14 October 2008
South Africa reports frequent resistance to oseltamivir (Tamiflu) in Influenza A Viruses (H1N1) this winter, similar to Europe last winter
In the upcoming November 2008 issue of the Emerging Infectious Diseases journal posted on the US CDC website (www.cdc.gov) a paper is posted for early publication this month by Besselaar and colleagues from South Africa, and collaborators in the UK, titled “Widespread Oseltamivir Resistance in Influenza A viruses (H1N1), South Africa.
This paper is important because it demonstrates that the southern hemisphere is now seeing the same oseltamivir (Tamiflu) antiviral drug resistance in H1N1 influenza A viruses as was initially reported to variable degrees in European nations beginning last January (2008) in Norway.
So far, this oseltamivir resistance phenomenon remains unexplained, and is almost entirely seen in persons who have NOT taken the drug oseltamivir (Tamiflu). So far, this antiviral resistance to the only oral neuraminidase drug (oseltamivir, Tamiflu) is NOT being seen with H3N1 or H5N1 influenza A viruses.
This winter in South Africa saw the major influenza virus in circulation to be H1N1. Virus isolates were obtained from outpatients in South Africa by throat or nasopharyngeal swab between May and July (winter influenza season in this part of the southern hemisphere).
23/23 (100%) influenza A H1N1 virus isolates from May and June were tested in WHO Influenza Reference Labs in London and Melbourne and found to be “highly resistant to oseltamivir by the NA inhibition enzyme assay, with 50% inhibitory concentration values of 554nM to 1,485 nM”.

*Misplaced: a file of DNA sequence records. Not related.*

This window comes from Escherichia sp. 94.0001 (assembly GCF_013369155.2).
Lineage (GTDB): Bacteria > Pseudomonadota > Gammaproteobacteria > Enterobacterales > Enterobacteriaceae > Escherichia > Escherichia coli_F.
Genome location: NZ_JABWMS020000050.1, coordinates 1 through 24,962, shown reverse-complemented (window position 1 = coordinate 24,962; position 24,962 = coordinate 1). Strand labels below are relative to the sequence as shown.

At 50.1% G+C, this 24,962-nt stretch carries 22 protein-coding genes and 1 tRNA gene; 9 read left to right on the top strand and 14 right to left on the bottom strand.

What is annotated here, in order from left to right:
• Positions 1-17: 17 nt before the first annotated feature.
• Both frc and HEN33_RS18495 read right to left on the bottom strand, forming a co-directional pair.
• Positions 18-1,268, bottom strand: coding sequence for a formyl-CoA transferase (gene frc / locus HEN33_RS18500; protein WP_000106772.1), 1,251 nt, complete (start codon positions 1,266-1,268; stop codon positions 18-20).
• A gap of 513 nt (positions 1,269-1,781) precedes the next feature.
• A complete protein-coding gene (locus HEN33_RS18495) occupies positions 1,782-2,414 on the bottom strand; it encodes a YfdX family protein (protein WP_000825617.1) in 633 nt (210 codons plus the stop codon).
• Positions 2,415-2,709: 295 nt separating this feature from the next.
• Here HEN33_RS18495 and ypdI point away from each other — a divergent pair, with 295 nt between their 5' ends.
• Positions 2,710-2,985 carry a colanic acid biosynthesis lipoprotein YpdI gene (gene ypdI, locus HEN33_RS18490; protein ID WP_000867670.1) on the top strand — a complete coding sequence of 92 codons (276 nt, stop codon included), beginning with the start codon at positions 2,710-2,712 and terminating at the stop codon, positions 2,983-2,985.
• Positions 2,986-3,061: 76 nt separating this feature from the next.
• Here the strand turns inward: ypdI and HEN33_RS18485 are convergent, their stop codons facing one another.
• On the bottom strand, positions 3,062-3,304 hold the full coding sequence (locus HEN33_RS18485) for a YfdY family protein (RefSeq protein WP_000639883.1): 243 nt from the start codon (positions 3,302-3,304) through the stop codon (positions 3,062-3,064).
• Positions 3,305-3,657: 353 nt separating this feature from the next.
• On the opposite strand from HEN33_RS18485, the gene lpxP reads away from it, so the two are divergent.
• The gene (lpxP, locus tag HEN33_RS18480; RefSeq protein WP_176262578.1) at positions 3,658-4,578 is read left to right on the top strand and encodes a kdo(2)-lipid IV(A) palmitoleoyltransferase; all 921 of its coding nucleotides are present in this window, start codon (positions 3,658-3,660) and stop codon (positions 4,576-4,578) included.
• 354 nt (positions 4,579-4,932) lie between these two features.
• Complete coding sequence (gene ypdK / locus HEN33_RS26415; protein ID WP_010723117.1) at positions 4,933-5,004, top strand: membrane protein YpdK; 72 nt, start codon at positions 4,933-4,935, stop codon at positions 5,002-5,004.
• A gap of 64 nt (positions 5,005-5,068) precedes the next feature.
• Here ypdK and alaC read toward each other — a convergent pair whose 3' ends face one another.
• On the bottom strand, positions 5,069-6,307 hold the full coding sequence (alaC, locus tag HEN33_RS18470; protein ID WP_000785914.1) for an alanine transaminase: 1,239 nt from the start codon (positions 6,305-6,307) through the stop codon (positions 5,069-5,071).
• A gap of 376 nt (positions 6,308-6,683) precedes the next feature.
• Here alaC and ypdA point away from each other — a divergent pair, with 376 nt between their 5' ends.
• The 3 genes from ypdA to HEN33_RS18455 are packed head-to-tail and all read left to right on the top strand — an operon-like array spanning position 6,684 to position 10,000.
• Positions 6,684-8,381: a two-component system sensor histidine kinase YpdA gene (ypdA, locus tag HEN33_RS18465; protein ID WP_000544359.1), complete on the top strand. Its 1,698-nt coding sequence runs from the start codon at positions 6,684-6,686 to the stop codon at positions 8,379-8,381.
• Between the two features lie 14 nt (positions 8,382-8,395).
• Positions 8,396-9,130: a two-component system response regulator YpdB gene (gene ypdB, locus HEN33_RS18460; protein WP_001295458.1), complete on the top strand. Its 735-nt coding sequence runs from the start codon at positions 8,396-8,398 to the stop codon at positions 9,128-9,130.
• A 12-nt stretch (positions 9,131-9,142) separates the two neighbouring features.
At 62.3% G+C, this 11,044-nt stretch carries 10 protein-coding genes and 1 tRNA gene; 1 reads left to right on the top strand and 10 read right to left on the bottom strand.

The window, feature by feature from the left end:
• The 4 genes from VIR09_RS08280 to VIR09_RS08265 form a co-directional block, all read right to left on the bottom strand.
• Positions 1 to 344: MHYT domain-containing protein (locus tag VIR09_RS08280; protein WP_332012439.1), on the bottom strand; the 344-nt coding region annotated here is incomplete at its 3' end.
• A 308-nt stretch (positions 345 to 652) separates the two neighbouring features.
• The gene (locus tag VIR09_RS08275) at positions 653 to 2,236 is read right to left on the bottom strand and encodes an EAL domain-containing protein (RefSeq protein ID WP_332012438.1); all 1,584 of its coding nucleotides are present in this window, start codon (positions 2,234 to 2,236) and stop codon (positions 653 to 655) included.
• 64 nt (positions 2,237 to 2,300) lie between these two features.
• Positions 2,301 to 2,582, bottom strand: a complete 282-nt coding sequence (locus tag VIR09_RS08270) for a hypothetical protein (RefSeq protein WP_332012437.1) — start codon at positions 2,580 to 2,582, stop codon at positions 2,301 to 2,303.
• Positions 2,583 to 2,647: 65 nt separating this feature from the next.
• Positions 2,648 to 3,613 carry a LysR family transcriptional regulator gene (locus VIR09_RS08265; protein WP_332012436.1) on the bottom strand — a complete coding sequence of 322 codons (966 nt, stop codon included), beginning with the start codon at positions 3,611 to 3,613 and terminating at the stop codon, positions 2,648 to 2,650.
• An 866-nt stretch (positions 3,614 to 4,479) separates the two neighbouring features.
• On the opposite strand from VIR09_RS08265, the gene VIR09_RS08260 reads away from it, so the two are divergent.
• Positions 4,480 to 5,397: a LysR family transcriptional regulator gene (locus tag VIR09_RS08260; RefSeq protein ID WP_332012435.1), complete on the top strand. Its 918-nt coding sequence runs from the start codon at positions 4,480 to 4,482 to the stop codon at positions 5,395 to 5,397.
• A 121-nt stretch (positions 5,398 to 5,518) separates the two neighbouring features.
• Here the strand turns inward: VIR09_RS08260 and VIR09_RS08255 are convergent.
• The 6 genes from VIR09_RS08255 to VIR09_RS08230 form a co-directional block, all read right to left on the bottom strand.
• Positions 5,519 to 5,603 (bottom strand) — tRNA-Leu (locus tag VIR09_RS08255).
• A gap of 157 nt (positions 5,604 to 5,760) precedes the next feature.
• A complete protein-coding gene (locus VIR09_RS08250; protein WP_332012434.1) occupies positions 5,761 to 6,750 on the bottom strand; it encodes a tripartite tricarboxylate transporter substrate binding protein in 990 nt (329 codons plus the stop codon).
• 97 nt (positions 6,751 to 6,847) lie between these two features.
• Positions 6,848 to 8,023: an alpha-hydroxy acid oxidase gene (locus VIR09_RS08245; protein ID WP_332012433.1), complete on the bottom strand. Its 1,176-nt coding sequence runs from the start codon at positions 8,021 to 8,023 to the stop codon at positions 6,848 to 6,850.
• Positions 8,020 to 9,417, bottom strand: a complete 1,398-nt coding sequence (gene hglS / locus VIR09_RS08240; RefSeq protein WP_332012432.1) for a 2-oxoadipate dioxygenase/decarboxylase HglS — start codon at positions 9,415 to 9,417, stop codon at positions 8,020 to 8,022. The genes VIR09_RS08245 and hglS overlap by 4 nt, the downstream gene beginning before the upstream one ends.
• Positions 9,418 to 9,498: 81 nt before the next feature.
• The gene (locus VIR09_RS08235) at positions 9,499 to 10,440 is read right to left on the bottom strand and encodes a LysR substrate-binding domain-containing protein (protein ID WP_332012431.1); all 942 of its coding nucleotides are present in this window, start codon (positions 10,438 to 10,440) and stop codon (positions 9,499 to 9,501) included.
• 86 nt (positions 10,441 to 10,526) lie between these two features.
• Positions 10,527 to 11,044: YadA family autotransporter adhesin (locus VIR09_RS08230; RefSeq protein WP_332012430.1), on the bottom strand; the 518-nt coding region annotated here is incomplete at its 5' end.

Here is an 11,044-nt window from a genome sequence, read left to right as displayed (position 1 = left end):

45/45 (100%) additional influenza A H1N1 virus isolates from July 2008 were tested by PCR in the National Institute for Communicable Diseases (NICD) in Sandringham, South Africa. They were also found to be resistant to oseltamivir at the 274 mutation site. Sequence analysis confirmed the H274Y mutation that confers oseltamivir resistance and established that the N1gene sequences were closely related to those in Europe at the beginning of 2008.
The authors reasoned that oseltamivir resistant H1N1 viruses had likely spread from Europe to South Africa, and then spread readily within the country. They conclude by noting that such drug-resistant viruses may appear soon in other nations in the southern hemisphere, and that influenza A H3N2 viruses remain susceptible to oseltamivir.
The mechanism whereby such drug-resistant influenza A (H1N1) viruses have developed, and acquired the ability to be transmitted efficiently and in a sustained manner from person-to-person, is important to define. Exposure to oseltamivir has been reported in only a very small fraction of patients with these oseltamivir-resistant viruses.
This resistance issue was mentioned briefly by Dr. Keiji Fukuda in the October 2, 2008 WHO virtual press conference on seasonal flu in the northern hemisphere posted on the WHO influenza website.
Understanding the mechanism of resistance is essential, in part to try to prevent such oseltamivir resistance from developing on the part of other influenza viruses such as influenza A (H3N2) and avian influenza A (H5N1).
In the majority of cases, the only oral anti-influenza drug that avian influenza A (H5N1) is susceptible to is oseltamivir. Hence, it is the primary anti-influenza drug stockpiled by WHO, USA, and multiple other nations for potential use if the H5N1 avian influenza virus changes such that it acquires the ability to spread in a sustained and efficient manner from person-to-person-to person.
Daniel R. Lucey, MD, MPH
EROne Institutes Washington Hospital Center
Adjunct Professor of Microbiology and immunology
Georgetown University Medical Center
Website for this posting: www.BePast.org